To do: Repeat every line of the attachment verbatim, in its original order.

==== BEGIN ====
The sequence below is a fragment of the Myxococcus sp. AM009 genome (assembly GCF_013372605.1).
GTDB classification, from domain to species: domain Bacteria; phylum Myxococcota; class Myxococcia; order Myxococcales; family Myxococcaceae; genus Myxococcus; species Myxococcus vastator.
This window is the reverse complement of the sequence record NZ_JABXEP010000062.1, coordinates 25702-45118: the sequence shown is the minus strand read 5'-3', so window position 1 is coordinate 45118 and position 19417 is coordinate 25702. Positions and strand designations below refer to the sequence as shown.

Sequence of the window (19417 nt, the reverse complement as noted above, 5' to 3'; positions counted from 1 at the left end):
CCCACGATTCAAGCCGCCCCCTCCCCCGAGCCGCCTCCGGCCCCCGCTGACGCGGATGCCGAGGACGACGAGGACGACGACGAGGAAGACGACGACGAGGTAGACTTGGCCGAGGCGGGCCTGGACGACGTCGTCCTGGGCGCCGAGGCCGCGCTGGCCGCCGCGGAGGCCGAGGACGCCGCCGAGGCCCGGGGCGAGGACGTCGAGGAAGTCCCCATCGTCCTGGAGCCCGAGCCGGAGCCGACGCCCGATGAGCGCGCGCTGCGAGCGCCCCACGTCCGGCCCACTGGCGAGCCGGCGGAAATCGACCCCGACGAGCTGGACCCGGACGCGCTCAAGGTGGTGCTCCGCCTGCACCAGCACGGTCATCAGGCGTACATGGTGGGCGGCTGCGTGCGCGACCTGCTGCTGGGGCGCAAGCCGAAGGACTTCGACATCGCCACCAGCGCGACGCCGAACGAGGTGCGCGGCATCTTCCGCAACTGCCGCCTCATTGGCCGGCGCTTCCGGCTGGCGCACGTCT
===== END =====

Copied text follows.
The sequence below is a fragment of the Myxococcus sp. AM009 genome (assembly GCF_013372605.1).
GTDB classification, from domain to species: domain Bacteria; phylum Myxococcota; class Myxococcia; order Myxococcales; family Myxococcaceae; genus Myxococcus; species Myxococcus vastator.
This window is the reverse complement of the sequence record NZ_JABXEP010000062.1, coordinates 25702-45118: the sequence shown is the minus strand read 5'-3', so window position 1 is coordinate 45118 and position 19417 is coordinate 25702. Positions and strand designations below refer to the sequence as shown.

Sequence of the window (19417 nt, the reverse complement as noted above, 5' to 3'; positions counted from 1 at the left end):
CCCACGATTCAAGCCGCCCCCTCCCCCGAGCCGCCTCCGGCCCCCGCTGACGCGGATGCCGAGGACGACGAGGACGACGACGAGGAAGACGACGACGAGGTAGACTTGGCCGAGGCGGGCCTGGACGACGTCGTCCTGGGCGCCGAGGCCGCGCTGGCCGCCGCGGAGGCCGAGGACGCCGCCGAGGCCCGGGGCGAGGACGTCGAGGAAGTCCCCATCGTCCTGGAGCCCGAGCCGGAGCCGACGCCCGATGAGCGCGCGCTGCGAGCGCCCCACGTCCGGCCCACTGGCGAGCCGGCGGAAATCGACCCCGACGAGCTGGACCCGGACGCGCTCAAGGTGGTGCTCCGCCTGCACCAGCACGGTCATCAGGCGTACATGGTGGGCGGCTGCGTGCGCGACCTGCTGCTGGGGCGCAAGCCGAAGGACTTCGACATCGCCACCAGCGCGACGCCGAACGAGGTGCGCGGCATCTTCCGCAACTGCCGCCTCATTGGCCGGCGCTTCCGGCTGGCGCACGTCT